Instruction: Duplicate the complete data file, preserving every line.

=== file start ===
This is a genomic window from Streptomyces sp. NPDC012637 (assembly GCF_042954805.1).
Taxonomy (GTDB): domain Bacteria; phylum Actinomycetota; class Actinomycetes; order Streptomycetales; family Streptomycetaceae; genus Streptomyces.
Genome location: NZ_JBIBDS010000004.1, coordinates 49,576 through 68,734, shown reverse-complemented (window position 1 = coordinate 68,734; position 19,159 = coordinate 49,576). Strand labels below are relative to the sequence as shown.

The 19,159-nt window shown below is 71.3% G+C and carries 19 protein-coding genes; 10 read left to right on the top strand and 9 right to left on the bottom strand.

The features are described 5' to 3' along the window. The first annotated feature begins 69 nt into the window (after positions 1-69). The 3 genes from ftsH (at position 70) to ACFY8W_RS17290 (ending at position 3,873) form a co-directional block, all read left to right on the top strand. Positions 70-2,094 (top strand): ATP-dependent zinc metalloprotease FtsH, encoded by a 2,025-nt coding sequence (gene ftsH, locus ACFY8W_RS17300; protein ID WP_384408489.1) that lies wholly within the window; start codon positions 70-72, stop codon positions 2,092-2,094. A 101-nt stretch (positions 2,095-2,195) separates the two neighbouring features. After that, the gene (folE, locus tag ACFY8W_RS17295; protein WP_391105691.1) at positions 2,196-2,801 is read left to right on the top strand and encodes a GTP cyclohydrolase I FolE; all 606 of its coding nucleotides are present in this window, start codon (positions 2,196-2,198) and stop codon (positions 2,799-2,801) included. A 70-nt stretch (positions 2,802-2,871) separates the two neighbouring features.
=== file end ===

This is a genomic window from Streptomyces sp. NPDC012637 (assembly GCF_042954805.1).
Taxonomy (GTDB): domain Bacteria; phylum Actinomycetota; class Actinomycetes; order Streptomycetales; family Streptomycetaceae; genus Streptomyces.
Genome location: NZ_JBIBDS010000004.1, coordinates 49,576 through 68,734, shown reverse-complemented (window position 1 = coordinate 68,734; position 19,159 = coordinate 49,576). Strand labels below are relative to the sequence as shown.

The 19,159-nt window shown below is 71.3% G+C and carries 19 protein-coding genes; 10 read left to right on the top strand and 9 right to left on the bottom strand.

The features are described 5' to 3' along the window. The first annotated feature begins 69 nt into the window (after positions 1-69). The 3 genes from ftsH (at position 70) to ACFY8W_RS17290 (ending at position 3,873) form a co-directional block, all read left to right on the top strand. Positions 70-2,094 (top strand): ATP-dependent zinc metalloprotease FtsH, encoded by a 2,025-nt coding sequence (gene ftsH, locus ACFY8W_RS17300; protein ID WP_384408489.1) that lies wholly within the window; start codon positions 70-72, stop codon positions 2,092-2,094. A 101-nt stretch (positions 2,095-2,195) separates the two neighbouring features. After that, the gene (folE, locus tag ACFY8W_RS17295; protein WP_391105691.1) at positions 2,196-2,801 is read left to right on the top strand and encodes a GTP cyclohydrolase I FolE; all 606 of its coding nucleotides are present in this window, start codon (positions 2,196-2,198) and stop codon (positions 2,799-2,801) included. A 70-nt stretch (positions 2,802-2,871) separates the two neighbouring features.